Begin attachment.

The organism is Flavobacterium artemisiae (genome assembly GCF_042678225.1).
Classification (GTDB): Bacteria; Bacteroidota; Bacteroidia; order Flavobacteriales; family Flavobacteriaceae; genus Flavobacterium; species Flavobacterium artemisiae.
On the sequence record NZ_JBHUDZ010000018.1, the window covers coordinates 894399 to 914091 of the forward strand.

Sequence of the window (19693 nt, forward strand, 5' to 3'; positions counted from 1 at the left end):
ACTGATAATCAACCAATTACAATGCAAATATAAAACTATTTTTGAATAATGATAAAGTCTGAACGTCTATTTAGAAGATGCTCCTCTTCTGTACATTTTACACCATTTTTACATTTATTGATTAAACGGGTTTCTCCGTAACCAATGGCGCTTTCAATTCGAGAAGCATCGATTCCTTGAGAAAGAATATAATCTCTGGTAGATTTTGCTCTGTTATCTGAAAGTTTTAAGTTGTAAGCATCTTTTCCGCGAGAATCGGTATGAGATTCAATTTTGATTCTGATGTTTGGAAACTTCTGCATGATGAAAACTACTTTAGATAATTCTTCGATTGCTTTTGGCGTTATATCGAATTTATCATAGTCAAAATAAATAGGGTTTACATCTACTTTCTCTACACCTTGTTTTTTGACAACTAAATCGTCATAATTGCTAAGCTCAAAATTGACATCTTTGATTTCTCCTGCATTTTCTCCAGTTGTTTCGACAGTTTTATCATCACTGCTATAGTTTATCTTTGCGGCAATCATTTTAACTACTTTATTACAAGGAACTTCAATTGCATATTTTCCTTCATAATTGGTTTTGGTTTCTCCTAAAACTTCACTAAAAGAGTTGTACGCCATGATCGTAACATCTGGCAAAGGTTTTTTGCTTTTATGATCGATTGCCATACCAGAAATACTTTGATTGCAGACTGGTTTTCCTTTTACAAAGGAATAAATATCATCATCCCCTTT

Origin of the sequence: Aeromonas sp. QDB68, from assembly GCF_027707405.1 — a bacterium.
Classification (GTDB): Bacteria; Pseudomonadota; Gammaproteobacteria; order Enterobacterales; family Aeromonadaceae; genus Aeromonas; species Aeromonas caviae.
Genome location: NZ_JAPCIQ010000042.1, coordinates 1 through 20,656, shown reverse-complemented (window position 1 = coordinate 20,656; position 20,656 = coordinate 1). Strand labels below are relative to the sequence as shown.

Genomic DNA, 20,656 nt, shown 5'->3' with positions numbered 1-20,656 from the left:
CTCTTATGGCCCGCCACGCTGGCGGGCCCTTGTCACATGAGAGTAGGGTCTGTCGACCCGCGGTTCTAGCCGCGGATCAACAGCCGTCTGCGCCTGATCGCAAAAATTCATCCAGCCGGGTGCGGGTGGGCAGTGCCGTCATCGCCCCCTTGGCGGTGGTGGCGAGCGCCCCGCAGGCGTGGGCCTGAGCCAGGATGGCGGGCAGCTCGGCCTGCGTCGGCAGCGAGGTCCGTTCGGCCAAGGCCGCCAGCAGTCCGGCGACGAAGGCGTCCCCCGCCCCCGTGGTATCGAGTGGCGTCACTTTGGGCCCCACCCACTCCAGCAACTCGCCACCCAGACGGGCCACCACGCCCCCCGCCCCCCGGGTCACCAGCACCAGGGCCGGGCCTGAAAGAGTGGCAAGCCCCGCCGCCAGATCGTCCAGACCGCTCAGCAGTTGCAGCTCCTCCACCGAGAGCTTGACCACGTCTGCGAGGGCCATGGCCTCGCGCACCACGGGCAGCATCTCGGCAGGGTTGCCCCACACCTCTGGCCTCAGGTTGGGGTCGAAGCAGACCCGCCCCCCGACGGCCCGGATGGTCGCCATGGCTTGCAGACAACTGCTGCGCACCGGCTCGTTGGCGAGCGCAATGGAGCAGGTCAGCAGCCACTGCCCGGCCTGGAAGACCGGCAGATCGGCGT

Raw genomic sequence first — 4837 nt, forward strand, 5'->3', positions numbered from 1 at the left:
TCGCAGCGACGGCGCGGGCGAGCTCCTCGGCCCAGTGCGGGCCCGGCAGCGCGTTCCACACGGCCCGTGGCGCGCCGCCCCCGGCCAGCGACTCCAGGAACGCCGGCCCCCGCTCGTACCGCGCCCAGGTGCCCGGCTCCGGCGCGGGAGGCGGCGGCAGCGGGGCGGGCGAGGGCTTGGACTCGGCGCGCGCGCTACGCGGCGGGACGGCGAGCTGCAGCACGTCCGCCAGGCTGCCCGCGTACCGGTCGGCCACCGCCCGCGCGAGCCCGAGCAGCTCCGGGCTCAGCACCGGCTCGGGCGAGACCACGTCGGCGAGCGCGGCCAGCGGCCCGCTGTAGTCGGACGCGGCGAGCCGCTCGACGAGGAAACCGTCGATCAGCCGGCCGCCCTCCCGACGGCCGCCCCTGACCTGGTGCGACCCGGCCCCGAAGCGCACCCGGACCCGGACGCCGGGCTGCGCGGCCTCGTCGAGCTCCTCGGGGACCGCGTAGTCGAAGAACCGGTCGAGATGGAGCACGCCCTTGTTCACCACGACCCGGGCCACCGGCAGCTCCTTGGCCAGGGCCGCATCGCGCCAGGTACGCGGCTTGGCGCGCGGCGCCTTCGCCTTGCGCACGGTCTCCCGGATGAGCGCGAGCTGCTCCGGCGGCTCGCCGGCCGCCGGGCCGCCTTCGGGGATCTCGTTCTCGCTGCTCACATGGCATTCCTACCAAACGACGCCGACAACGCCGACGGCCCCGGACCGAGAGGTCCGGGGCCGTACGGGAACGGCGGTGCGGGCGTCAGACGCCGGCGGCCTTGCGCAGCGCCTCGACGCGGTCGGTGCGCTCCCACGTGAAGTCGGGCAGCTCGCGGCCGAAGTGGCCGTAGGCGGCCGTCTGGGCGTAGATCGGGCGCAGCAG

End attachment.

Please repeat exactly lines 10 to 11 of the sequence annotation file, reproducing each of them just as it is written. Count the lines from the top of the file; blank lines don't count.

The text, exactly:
CTCTTATGGCCCGCCACGCTGGCGGGCCCTTGTCACATGAGAGTAGGGTCTGTCGACCCGCGGTTCTAGCCGCGGATCAACAGCCGTCTGCGCCTGATCGCAAAAATTCATCCAGCCGGGTGCGGGTGGGCAGTGCCGTCATCGCCCCCTTGGCGGTGGTGGCGAGCGCCCCGCAGGCGTGGGCCTGAGCCAGGATGGCGGGCAGCTCGGCCTGCGTCGGCAGCGAGGTCCGTTCGGCCAAGGCCGCCAGCAGTCCGGCGACGAAGGCGTCCCCCGCCCCCGTGGTATCGAGTGGCGTCACTTTGGGCCCCACCCACTCCAGCAACTCGCCACCCAGACGGGCCACCACGCCCCCCGCCCCCCGGGTCACCAGCACCAGGGCCGGGCCTGAAAGAGTGGCAAGCCCCGCCGCCAGATCGTCCAGACCGCTCAGCAGTTGCAGCTCCTCCACCGAGAGCTTGACCACGTCTGCGAGGGCCATGGCCTCGCGCACCACGGGCAGCATCTCGGCAGGGTTGCCCCACACCTCTGGCCTCAGGTTGGGGTCGAAGCAGACCCGCCCCCCGACGGCCCGGATGGTCGCCATGGCTTGCAGACAACTGCTGCGCACCGGCTCGTTGGCGAGCGCAATGGAGCAGGTCAGCAGCCACTGCCCGGCCTGGAAGACCGGCAGATCGGCGT

Raw genomic sequence first — 4837 nt, forward strand, 5'->3', positions numbered from 1 at the left: